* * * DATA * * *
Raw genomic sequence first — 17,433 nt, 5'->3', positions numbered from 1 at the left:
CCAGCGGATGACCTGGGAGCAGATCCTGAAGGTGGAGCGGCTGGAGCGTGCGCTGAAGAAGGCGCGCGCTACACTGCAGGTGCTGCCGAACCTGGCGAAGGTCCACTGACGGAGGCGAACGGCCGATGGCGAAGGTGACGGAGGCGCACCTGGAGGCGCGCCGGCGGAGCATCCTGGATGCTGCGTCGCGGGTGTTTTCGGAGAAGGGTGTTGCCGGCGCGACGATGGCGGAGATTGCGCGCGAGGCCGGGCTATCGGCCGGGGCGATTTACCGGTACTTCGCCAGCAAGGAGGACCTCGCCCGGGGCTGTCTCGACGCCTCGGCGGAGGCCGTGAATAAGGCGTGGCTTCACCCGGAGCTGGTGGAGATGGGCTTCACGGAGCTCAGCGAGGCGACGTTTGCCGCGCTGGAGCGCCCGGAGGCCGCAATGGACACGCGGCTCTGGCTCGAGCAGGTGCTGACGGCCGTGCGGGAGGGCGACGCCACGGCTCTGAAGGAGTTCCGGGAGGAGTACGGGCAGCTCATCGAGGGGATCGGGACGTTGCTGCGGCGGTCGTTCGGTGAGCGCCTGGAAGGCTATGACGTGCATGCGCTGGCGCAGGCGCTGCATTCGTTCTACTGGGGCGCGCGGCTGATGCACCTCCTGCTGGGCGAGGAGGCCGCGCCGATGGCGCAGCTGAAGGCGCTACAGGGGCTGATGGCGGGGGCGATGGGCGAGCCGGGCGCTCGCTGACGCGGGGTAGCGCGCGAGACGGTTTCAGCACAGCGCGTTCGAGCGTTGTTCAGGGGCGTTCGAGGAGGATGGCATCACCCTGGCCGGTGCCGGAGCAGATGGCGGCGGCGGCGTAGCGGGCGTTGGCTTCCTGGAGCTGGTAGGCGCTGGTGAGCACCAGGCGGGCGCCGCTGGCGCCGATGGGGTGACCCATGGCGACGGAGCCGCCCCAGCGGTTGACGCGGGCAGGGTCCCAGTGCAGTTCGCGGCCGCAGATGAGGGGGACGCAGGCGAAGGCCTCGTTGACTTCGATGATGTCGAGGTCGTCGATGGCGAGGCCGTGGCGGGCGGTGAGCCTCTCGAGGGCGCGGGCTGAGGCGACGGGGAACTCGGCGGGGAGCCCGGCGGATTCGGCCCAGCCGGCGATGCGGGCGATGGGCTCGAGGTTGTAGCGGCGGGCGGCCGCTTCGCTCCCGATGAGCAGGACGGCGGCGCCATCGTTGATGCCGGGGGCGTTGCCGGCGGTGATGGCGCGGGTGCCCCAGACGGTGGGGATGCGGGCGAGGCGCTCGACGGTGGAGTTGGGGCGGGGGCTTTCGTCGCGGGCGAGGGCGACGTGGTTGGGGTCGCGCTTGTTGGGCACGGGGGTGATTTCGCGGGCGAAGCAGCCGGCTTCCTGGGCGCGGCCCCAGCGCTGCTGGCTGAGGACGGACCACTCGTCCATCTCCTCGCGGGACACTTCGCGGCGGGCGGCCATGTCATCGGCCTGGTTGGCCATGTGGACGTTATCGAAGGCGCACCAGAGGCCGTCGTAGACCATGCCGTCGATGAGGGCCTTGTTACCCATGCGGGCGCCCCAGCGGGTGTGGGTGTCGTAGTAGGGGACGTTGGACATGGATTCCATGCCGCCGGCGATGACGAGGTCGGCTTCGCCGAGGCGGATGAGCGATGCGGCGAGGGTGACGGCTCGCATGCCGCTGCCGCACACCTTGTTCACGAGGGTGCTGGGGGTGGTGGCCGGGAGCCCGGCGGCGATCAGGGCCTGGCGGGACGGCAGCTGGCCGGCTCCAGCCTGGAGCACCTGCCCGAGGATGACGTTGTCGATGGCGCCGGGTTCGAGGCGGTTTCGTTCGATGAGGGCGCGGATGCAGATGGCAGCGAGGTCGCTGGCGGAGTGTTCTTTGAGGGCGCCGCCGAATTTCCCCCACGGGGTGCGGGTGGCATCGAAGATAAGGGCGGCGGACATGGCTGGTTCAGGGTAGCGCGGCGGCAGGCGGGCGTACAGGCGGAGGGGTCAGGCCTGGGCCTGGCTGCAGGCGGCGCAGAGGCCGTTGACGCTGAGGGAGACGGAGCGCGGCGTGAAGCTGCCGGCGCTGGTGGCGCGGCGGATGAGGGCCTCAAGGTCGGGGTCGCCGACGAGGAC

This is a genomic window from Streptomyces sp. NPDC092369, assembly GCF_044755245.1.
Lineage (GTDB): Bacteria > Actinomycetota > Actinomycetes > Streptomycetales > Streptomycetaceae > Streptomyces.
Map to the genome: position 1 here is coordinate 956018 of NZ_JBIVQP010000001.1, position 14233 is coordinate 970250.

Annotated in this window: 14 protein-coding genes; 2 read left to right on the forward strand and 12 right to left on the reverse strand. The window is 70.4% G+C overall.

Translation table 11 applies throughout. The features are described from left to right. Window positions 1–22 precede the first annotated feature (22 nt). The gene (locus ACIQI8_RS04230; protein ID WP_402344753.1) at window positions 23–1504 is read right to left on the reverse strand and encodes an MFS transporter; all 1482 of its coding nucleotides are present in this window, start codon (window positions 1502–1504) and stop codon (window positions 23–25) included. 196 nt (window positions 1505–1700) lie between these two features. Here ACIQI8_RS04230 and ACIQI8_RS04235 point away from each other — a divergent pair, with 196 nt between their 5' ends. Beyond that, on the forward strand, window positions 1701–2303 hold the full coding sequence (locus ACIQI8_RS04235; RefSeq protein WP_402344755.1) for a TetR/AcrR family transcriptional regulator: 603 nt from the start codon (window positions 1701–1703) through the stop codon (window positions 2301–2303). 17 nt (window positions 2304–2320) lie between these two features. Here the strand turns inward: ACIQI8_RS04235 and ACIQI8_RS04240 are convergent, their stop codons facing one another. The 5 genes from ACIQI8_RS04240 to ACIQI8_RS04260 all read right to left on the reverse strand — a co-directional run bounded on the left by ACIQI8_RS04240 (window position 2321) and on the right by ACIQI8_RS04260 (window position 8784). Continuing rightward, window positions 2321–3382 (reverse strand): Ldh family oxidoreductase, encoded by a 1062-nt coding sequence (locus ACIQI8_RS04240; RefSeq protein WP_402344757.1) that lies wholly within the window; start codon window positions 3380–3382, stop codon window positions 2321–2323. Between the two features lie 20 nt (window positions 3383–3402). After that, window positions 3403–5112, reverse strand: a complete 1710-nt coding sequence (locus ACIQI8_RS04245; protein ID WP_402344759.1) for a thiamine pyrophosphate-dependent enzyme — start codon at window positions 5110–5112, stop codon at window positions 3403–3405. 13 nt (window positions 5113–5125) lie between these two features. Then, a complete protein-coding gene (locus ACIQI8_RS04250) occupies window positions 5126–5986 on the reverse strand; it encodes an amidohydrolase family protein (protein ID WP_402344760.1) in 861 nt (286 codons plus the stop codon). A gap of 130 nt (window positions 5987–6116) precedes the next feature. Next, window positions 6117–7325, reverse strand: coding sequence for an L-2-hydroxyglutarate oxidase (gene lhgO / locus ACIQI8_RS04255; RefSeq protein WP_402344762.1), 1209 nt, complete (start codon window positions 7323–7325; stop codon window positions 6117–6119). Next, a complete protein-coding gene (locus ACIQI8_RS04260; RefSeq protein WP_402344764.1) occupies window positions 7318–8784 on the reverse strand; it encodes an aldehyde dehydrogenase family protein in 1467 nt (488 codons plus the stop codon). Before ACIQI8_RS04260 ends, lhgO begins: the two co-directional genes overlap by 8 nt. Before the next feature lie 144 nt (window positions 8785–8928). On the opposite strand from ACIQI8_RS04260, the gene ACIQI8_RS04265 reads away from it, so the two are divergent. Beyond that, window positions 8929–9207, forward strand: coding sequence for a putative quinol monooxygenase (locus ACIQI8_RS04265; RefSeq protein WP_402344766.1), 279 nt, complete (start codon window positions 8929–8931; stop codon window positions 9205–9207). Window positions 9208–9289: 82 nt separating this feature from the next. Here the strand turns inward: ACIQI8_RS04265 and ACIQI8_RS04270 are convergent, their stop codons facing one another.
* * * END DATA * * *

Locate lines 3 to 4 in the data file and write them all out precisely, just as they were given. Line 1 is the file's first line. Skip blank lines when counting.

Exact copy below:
This is a genomic window from Streptomyces sp. NPDC092369, assembly GCF_044755245.1.
Lineage (GTDB): Bacteria > Actinomycetota > Actinomycetes > Streptomycetales > Streptomycetaceae > Streptomyces.